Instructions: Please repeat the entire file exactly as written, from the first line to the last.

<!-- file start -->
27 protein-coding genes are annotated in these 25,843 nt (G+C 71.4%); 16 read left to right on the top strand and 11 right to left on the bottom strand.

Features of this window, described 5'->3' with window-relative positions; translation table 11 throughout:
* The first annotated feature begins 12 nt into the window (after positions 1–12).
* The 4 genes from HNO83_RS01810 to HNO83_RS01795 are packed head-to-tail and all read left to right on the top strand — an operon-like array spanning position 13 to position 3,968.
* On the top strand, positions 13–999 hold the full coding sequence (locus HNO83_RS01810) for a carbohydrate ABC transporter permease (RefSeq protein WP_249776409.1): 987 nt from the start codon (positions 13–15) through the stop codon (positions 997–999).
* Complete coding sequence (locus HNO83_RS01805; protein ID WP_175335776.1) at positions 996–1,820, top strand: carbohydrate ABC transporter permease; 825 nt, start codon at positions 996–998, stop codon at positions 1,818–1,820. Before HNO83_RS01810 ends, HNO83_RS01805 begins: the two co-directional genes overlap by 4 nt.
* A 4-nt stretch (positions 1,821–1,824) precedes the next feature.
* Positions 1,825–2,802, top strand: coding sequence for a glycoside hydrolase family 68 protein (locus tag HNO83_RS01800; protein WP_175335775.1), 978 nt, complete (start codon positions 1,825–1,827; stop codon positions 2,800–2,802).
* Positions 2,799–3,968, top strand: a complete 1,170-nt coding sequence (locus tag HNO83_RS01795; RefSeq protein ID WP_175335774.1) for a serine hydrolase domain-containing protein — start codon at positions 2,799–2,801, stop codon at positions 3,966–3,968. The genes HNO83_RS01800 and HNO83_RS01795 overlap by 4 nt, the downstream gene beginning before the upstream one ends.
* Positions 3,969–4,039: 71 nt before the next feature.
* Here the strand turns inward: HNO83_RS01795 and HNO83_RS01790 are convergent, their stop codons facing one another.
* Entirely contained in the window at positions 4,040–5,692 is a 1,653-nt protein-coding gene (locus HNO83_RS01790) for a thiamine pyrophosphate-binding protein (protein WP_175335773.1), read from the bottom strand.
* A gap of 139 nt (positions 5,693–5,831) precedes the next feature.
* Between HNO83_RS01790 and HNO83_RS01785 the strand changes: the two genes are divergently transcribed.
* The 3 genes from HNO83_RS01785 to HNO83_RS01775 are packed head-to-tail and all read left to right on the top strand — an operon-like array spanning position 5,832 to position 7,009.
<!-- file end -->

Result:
27 protein-coding genes are annotated in these 25,843 nt (G+C 71.4%); 16 read left to right on the top strand and 11 right to left on the bottom strand.

Features of this window, described 5'->3' with window-relative positions; translation table 11 throughout:
* The first annotated feature begins 12 nt into the window (after positions 1–12).
* The 4 genes from HNO83_RS01810 to HNO83_RS01795 are packed head-to-tail and all read left to right on the top strand — an operon-like array spanning position 13 to position 3,968.
* On the top strand, positions 13–999 hold the full coding sequence (locus HNO83_RS01810) for a carbohydrate ABC transporter permease (RefSeq protein WP_249776409.1): 987 nt from the start codon (positions 13–15) through the stop codon (positions 997–999).
* Complete coding sequence (locus HNO83_RS01805; protein ID WP_175335776.1) at positions 996–1,820, top strand: carbohydrate ABC transporter permease; 825 nt, start codon at positions 996–998, stop codon at positions 1,818–1,820. Before HNO83_RS01810 ends, HNO83_RS01805 begins: the two co-directional genes overlap by 4 nt.
* A 4-nt stretch (positions 1,821–1,824) precedes the next feature.
* Positions 1,825–2,802, top strand: coding sequence for a glycoside hydrolase family 68 protein (locus tag HNO83_RS01800; protein WP_175335775.1), 978 nt, complete (start codon positions 1,825–1,827; stop codon positions 2,800–2,802).
* Positions 2,799–3,968, top strand: a complete 1,170-nt coding sequence (locus tag HNO83_RS01795; RefSeq protein ID WP_175335774.1) for a serine hydrolase domain-containing protein — start codon at positions 2,799–2,801, stop codon at positions 3,966–3,968. The genes HNO83_RS01800 and HNO83_RS01795 overlap by 4 nt, the downstream gene beginning before the upstream one ends.
* Positions 3,969–4,039: 71 nt before the next feature.
* Here the strand turns inward: HNO83_RS01795 and HNO83_RS01790 are convergent, their stop codons facing one another.
* Entirely contained in the window at positions 4,040–5,692 is a 1,653-nt protein-coding gene (locus HNO83_RS01790) for a thiamine pyrophosphate-binding protein (protein WP_175335773.1), read from the bottom strand.
* A gap of 139 nt (positions 5,693–5,831) precedes the next feature.
* Between HNO83_RS01790 and HNO83_RS01785 the strand changes: the two genes are divergently transcribed.
* The 3 genes from HNO83_RS01785 to HNO83_RS01775 are packed head-to-tail and all read left to right on the top strand — an operon-like array spanning position 5,832 to position 7,009.